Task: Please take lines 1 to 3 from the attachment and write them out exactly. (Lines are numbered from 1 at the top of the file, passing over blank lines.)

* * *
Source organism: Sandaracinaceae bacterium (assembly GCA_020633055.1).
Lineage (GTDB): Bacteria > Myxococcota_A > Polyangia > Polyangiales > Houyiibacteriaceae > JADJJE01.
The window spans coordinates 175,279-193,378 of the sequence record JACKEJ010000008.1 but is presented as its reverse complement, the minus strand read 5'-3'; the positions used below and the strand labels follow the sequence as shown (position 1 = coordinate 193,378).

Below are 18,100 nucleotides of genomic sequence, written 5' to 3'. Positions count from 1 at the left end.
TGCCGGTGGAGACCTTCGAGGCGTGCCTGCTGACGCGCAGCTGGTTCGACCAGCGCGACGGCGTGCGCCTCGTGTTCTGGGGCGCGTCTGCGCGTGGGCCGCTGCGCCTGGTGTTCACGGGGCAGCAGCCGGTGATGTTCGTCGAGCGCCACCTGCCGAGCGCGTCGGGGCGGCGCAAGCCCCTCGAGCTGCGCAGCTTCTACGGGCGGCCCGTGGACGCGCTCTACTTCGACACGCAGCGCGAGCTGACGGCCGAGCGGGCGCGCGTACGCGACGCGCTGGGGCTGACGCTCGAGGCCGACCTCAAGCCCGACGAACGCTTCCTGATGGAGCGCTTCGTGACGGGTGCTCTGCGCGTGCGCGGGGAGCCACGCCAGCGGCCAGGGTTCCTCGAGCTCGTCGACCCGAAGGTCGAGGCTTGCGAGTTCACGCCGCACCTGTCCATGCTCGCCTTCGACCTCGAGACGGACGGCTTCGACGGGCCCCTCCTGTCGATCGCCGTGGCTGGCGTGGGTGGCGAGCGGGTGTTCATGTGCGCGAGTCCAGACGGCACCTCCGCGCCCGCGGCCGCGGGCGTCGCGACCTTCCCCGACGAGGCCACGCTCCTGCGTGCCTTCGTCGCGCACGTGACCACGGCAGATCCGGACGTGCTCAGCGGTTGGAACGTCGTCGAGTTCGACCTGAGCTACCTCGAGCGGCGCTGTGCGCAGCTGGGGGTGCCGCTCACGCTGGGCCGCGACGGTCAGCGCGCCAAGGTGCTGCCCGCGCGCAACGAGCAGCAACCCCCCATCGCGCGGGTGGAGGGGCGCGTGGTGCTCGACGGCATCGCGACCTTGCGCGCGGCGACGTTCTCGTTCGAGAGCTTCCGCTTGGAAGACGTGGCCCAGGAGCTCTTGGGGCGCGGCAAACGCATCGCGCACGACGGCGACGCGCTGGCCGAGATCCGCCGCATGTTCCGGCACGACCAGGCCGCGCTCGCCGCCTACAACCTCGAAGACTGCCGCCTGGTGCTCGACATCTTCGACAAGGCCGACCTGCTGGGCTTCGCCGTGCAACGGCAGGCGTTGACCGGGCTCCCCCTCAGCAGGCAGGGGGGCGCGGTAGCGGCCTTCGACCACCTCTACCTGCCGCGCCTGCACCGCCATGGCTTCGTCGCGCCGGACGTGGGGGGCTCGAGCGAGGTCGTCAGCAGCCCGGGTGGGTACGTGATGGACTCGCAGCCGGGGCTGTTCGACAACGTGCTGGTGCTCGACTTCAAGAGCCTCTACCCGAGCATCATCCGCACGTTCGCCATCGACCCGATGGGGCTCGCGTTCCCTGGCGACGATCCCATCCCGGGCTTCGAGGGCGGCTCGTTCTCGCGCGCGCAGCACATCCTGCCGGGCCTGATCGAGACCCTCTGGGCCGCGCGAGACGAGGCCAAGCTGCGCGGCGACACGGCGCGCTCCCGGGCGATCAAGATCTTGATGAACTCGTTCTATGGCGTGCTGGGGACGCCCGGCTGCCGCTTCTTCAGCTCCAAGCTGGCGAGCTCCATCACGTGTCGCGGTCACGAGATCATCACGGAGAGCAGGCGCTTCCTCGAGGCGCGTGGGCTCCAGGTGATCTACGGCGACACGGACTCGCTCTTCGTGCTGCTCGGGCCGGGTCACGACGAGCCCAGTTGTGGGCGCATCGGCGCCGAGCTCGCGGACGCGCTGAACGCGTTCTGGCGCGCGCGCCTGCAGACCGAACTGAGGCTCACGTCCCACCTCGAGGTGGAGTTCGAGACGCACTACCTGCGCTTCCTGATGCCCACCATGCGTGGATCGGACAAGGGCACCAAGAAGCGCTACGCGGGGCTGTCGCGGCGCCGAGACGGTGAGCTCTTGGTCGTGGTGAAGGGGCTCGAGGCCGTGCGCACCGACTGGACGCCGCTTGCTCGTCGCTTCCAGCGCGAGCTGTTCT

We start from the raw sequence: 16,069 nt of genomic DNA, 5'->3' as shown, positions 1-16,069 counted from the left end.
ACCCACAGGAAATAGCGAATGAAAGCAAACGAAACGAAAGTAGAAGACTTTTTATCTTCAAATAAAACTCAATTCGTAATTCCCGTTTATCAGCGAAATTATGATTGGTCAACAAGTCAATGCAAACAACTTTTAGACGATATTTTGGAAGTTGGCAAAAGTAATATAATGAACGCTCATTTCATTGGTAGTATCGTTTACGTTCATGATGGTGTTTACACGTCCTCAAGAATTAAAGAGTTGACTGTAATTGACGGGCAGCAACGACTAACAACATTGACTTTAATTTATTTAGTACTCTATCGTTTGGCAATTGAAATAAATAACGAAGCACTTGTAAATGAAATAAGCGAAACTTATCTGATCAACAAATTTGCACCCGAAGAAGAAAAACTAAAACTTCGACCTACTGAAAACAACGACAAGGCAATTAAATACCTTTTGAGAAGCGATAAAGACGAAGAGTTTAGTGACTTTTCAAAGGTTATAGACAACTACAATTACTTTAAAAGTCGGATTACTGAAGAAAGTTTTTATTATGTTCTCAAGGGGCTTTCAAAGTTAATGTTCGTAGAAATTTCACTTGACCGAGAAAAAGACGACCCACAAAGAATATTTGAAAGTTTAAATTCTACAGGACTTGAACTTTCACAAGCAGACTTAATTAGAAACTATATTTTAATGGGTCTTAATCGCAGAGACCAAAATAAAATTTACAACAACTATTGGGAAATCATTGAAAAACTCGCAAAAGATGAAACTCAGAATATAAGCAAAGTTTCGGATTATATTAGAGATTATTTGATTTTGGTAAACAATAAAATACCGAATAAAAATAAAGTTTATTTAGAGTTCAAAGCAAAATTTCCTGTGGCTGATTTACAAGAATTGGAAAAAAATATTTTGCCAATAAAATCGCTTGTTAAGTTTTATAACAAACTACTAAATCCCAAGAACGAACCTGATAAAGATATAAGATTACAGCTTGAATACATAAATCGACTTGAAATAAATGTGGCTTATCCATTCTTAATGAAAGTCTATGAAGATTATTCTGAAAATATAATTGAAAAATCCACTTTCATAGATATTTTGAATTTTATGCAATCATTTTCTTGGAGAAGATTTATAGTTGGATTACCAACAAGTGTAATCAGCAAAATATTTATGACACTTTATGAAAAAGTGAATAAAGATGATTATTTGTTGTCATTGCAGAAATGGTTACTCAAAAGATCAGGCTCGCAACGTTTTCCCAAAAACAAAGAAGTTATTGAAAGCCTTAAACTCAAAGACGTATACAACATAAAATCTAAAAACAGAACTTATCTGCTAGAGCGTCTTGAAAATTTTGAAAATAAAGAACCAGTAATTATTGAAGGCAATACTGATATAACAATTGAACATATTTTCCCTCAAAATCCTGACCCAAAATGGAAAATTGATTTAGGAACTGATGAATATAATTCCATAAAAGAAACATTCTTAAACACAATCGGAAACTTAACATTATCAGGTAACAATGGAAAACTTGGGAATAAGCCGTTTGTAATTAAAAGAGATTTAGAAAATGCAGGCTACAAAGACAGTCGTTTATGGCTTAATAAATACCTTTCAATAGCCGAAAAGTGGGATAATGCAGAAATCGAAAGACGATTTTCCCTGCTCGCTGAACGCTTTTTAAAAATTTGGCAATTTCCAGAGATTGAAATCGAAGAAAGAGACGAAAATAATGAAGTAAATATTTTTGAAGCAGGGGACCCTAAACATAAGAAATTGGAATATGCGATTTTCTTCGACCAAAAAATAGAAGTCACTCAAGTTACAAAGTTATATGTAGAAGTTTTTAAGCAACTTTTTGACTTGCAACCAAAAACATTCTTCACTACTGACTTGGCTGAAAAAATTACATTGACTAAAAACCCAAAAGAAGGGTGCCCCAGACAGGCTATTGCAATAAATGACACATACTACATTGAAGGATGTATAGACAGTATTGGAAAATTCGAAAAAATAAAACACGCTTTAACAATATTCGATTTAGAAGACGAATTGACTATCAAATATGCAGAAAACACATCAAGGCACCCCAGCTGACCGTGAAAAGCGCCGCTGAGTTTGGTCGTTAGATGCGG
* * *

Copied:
Source organism: Sandaracinaceae bacterium (assembly GCA_020633055.1).
Lineage (GTDB): Bacteria > Myxococcota_A > Polyangia > Polyangiales > Houyiibacteriaceae > JADJJE01.
The window spans coordinates 175,279-193,378 of the sequence record JACKEJ010000008.1 but is presented as its reverse complement, the minus strand read 5'-3'; the positions used below and the strand labels follow the sequence as shown (position 1 = coordinate 193,378).